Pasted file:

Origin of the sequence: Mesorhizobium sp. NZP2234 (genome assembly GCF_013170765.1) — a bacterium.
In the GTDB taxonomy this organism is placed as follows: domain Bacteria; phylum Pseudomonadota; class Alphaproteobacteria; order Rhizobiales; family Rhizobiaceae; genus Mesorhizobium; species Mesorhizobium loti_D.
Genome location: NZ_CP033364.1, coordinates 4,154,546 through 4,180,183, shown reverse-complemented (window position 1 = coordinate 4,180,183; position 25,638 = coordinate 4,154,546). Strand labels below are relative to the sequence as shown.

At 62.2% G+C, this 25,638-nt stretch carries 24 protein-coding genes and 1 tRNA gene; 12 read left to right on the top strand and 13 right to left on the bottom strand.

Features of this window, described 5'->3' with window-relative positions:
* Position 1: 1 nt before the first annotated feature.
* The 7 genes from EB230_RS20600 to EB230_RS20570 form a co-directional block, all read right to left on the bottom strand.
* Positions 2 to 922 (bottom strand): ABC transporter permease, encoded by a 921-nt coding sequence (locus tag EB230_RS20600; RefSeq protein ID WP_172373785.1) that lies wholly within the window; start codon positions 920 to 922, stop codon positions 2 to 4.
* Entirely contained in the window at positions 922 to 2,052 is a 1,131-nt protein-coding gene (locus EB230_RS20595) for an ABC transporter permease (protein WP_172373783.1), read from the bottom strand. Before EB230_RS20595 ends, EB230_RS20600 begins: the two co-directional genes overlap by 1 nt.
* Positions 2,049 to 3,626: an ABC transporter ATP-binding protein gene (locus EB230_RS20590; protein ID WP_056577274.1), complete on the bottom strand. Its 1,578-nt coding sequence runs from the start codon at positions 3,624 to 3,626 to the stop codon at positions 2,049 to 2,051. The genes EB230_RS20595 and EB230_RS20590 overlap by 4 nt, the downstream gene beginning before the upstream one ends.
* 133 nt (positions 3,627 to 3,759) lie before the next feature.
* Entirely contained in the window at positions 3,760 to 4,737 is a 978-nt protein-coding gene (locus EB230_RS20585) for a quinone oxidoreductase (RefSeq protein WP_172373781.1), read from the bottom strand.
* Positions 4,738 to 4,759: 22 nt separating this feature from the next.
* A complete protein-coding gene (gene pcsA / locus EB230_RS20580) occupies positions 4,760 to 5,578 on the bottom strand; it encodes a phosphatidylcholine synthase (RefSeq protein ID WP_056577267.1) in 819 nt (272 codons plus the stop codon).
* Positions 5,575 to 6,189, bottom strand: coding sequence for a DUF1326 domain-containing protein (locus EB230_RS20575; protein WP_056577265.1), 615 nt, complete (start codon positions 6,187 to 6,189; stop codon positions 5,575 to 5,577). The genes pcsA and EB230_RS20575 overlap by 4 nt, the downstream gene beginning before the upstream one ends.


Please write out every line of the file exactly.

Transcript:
Origin of the sequence: Mesorhizobium sp. NZP2234 (genome assembly GCF_013170765.1) — a bacterium.
In the GTDB taxonomy this organism is placed as follows: domain Bacteria; phylum Pseudomonadota; class Alphaproteobacteria; order Rhizobiales; family Rhizobiaceae; genus Mesorhizobium; species Mesorhizobium loti_D.
Genome location: NZ_CP033364.1, coordinates 4,154,546 through 4,180,183, shown reverse-complemented (window position 1 = coordinate 4,180,183; position 25,638 = coordinate 4,154,546). Strand labels below are relative to the sequence as shown.

At 62.2% G+C, this 25,638-nt stretch carries 24 protein-coding genes and 1 tRNA gene; 12 read left to right on the top strand and 13 right to left on the bottom strand.

Features of this window, described 5'->3' with window-relative positions:
* Position 1: 1 nt before the first annotated feature.
* The 7 genes from EB230_RS20600 to EB230_RS20570 form a co-directional block, all read right to left on the bottom strand.
* Positions 2 to 922 (bottom strand): ABC transporter permease, encoded by a 921-nt coding sequence (locus tag EB230_RS20600; RefSeq protein ID WP_172373785.1) that lies wholly within the window; start codon positions 920 to 922, stop codon positions 2 to 4.
* Entirely contained in the window at positions 922 to 2,052 is a 1,131-nt protein-coding gene (locus EB230_RS20595) for an ABC transporter permease (protein WP_172373783.1), read from the bottom strand. Before EB230_RS20595 ends, EB230_RS20600 begins: the two co-directional genes overlap by 1 nt.
* Positions 2,049 to 3,626: an ABC transporter ATP-binding protein gene (locus EB230_RS20590; protein ID WP_056577274.1), complete on the bottom strand. Its 1,578-nt coding sequence runs from the start codon at positions 3,624 to 3,626 to the stop codon at positions 2,049 to 2,051. The genes EB230_RS20595 and EB230_RS20590 overlap by 4 nt, the downstream gene beginning before the upstream one ends.
* 133 nt (positions 3,627 to 3,759) lie before the next feature.
* Entirely contained in the window at positions 3,760 to 4,737 is a 978-nt protein-coding gene (locus EB230_RS20585) for a quinone oxidoreductase (RefSeq protein WP_172373781.1), read from the bottom strand.
* Positions 4,738 to 4,759: 22 nt separating this feature from the next.
* A complete protein-coding gene (gene pcsA / locus EB230_RS20580) occupies positions 4,760 to 5,578 on the bottom strand; it encodes a phosphatidylcholine synthase (RefSeq protein ID WP_056577267.1) in 819 nt (272 codons plus the stop codon).
* Positions 5,575 to 6,189, bottom strand: coding sequence for a DUF1326 domain-containing protein (locus EB230_RS20575; protein WP_056577265.1), 615 nt, complete (start codon positions 6,187 to 6,189; stop codon positions 5,575 to 5,577). The genes pcsA and EB230_RS20575 overlap by 4 nt, the downstream gene beginning before the upstream one ends.